One wonders if at any point some of these business journalists ever look back to see if anything they’ve written in the past was proven true.
When Cerberus Capital Management took over Chrysler and installed Bob Nardelli as the company’s head, the business media couldn’t write enough gushing stories about how brilliant an idea it was to have a real outsider come into the automobile industry, shake it up and reinvent it. Many of those same business journalists had written stories just a few years earlier about how incredible it was that Daimler Benz had purchased Chrysler — how it would shake up the industry and reinvent Detroit. For the record, both of those purchases of Chrysler were decided failures.
Detroit’s profits are still being driven by trucks and SUVs. Even at Chrysler, which was dominated by hit automobiles in the 1990s, profits are driven by trucks and SUVs today.
It is untrue that people are buying fewer cars, but it is true that we are holding onto them longer.
Millions of Americans love and use Uber on a regular basis, but that company’s driver turnover is outrageous and the company bleeds billions of dollars. From a business standpoint, the only way to correct that is to raise the rates per mile and share more of that hiked rate with the drivers. That alone will ensure profits and lower Uber’s turnover. But the next law of economic capitalism is that another entity can then enter that game and try to do it better for less. As things stand, ride sharing is a newly beloved alternative form of mobility that’s speeding down the road to financial ruin, thanks to its inherent and unsustainable losses.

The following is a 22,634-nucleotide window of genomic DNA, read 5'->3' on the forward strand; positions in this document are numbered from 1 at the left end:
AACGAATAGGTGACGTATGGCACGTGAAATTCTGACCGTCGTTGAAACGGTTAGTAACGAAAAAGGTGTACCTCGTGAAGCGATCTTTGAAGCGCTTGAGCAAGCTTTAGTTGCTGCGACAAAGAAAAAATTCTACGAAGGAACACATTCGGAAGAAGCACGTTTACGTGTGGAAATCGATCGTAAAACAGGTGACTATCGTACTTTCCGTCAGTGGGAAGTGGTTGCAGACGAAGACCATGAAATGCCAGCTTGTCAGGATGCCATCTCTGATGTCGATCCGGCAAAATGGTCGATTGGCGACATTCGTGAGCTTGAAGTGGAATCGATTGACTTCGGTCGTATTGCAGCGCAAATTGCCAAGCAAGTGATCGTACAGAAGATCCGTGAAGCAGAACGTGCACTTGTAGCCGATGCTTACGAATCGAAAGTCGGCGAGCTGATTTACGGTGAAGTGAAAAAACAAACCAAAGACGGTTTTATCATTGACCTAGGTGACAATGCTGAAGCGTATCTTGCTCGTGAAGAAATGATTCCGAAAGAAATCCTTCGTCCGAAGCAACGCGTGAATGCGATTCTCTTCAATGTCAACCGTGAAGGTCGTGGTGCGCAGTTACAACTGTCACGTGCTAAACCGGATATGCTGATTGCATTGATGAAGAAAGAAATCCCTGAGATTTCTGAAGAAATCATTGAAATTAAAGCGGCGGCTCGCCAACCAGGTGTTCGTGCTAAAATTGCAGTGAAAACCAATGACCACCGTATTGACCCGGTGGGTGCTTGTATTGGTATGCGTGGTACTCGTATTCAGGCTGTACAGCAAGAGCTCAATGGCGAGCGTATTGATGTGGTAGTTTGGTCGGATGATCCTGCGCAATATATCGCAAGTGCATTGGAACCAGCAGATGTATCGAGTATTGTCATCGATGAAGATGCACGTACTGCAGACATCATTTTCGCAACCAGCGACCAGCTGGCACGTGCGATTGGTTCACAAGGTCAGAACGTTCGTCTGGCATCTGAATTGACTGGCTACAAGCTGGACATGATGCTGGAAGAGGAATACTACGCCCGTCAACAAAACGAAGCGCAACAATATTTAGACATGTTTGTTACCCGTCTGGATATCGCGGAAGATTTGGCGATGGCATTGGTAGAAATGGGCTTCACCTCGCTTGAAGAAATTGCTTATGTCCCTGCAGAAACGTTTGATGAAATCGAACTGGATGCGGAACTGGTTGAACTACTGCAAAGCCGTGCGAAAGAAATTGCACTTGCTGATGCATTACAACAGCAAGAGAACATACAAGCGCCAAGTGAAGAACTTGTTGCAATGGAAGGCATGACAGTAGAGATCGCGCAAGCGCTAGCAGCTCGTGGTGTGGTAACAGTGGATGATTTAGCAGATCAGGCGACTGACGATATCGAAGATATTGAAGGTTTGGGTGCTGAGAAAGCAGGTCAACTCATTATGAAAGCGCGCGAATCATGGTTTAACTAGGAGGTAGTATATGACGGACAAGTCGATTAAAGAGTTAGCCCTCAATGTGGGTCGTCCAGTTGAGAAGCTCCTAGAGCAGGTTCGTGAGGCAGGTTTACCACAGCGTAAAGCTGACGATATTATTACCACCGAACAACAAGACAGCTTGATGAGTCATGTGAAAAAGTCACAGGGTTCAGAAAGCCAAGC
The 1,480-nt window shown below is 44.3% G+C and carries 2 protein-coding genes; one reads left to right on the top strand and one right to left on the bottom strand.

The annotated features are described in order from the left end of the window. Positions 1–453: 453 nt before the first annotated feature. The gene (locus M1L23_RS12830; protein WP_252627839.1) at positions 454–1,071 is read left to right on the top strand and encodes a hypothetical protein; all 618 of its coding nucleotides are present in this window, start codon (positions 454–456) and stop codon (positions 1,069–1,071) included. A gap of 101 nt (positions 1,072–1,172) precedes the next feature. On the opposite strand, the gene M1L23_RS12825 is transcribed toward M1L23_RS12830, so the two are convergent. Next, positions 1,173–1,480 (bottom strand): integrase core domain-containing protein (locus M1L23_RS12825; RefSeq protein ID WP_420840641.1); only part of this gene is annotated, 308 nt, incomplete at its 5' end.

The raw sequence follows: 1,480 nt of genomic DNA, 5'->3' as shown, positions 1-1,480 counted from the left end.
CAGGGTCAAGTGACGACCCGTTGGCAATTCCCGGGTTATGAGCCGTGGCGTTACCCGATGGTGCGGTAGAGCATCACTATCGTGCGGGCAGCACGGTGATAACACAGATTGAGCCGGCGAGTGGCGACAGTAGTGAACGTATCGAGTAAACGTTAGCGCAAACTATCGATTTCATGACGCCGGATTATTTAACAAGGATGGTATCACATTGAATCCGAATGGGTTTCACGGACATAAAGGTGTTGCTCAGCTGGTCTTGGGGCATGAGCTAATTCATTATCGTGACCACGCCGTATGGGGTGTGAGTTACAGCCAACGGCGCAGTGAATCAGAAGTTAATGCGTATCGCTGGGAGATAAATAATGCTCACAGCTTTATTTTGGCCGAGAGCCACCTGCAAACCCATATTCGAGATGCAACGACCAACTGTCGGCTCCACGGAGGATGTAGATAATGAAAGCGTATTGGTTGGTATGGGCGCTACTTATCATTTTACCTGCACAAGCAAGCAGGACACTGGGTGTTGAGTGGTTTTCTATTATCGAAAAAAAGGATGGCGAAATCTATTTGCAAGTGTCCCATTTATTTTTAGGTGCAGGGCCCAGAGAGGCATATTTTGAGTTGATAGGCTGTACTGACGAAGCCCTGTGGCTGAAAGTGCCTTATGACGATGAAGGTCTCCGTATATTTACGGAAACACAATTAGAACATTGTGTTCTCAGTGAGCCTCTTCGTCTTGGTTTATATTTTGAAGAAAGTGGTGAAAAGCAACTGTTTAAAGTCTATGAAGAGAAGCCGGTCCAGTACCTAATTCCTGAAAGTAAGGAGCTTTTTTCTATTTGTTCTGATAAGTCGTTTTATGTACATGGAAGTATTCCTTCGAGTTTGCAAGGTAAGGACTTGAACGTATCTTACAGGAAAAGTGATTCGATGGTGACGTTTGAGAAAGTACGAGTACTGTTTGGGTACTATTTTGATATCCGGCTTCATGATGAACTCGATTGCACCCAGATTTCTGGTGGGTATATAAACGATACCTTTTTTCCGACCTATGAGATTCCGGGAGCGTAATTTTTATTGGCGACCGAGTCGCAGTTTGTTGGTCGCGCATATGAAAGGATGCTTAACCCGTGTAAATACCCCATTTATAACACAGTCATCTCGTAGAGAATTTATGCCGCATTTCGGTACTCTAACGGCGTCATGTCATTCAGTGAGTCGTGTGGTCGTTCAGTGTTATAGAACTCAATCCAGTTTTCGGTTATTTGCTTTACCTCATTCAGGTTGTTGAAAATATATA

One should worry when American CEOs have visions of colonizing Mars while running unprofitable companies, and shareholders simply cheer them on. We should fret when automotive CEOs don’t understand heavy international consumer manufacturing and its exhausting demand for ever more capital. And shouldn’t we ignore business journalists who keep saying the future is around the corner — without the basic knowledge that, for a company to survive into the future, it can’t lose billions every year because at some point you run out of working capital?
Maybe Mr. Hackett simply made a mistake in saying he involved Ideo with Ford in the summer of 2016. Maybe he meant the year before. Could have been an honest mistake on his part. But for those who missed or can’t remember our column on what transpired when Ideo did its test on other forms of transportation — excuse me, personal mobility — here it is again.
© Ed Wallace 2017
Ed Wallace is a recipient of the Gerald R. Loeb Award for business journalism, bestowed by the Anderson School of Business at UCLA, and hosts the top-rated talk show, “Wheels,” 8:00 to 1:00 Saturdays on 570 KLIF AM. Email: firstname.lastname@example.org